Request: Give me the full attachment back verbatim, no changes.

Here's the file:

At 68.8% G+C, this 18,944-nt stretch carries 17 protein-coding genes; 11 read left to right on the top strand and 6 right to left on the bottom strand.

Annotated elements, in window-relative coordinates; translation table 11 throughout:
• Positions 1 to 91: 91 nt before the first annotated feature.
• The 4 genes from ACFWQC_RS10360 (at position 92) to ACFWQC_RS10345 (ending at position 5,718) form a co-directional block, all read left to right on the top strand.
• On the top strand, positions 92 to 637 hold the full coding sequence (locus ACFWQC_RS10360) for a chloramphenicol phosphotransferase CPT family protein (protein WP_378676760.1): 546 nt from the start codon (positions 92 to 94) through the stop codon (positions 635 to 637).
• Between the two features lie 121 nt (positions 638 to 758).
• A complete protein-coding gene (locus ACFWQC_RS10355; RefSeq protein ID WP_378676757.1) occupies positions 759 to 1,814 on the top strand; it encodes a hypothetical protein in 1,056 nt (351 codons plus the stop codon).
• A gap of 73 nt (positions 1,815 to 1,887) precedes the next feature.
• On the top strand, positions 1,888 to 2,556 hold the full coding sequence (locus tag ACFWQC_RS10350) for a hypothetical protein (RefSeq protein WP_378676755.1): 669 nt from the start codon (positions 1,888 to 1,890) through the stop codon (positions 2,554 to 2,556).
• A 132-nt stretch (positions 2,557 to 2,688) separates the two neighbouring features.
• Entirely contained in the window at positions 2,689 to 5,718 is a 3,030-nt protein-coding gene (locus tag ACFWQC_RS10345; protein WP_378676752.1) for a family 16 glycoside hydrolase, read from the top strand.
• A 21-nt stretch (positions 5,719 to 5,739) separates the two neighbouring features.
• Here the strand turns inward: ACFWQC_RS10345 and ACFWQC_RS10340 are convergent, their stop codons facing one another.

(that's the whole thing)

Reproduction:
At 68.8% G+C, this 18,944-nt stretch carries 17 protein-coding genes; 11 read left to right on the top strand and 6 right to left on the bottom strand.

Annotated elements, in window-relative coordinates; translation table 11 throughout:
• Positions 1 to 91: 91 nt before the first annotated feature.
• The 4 genes from ACFWQC_RS10360 (at position 92) to ACFWQC_RS10345 (ending at position 5,718) form a co-directional block, all read left to right on the top strand.
• On the top strand, positions 92 to 637 hold the full coding sequence (locus ACFWQC_RS10360) for a chloramphenicol phosphotransferase CPT family protein (protein WP_378676760.1): 546 nt from the start codon (positions 92 to 94) through the stop codon (positions 635 to 637).
• Between the two features lie 121 nt (positions 638 to 758).
• A complete protein-coding gene (locus ACFWQC_RS10355; RefSeq protein ID WP_378676757.1) occupies positions 759 to 1,814 on the top strand; it encodes a hypothetical protein in 1,056 nt (351 codons plus the stop codon).
• A gap of 73 nt (positions 1,815 to 1,887) precedes the next feature.
• On the top strand, positions 1,888 to 2,556 hold the full coding sequence (locus tag ACFWQC_RS10350) for a hypothetical protein (RefSeq protein WP_378676755.1): 669 nt from the start codon (positions 1,888 to 1,890) through the stop codon (positions 2,554 to 2,556).
• A 132-nt stretch (positions 2,557 to 2,688) separates the two neighbouring features.
• Entirely contained in the window at positions 2,689 to 5,718 is a 3,030-nt protein-coding gene (locus tag ACFWQC_RS10345; protein WP_378676752.1) for a family 16 glycoside hydrolase, read from the top strand.
• A 21-nt stretch (positions 5,719 to 5,739) separates the two neighbouring features.
• Here the strand turns inward: ACFWQC_RS10345 and ACFWQC_RS10340 are convergent, their stop codons facing one another.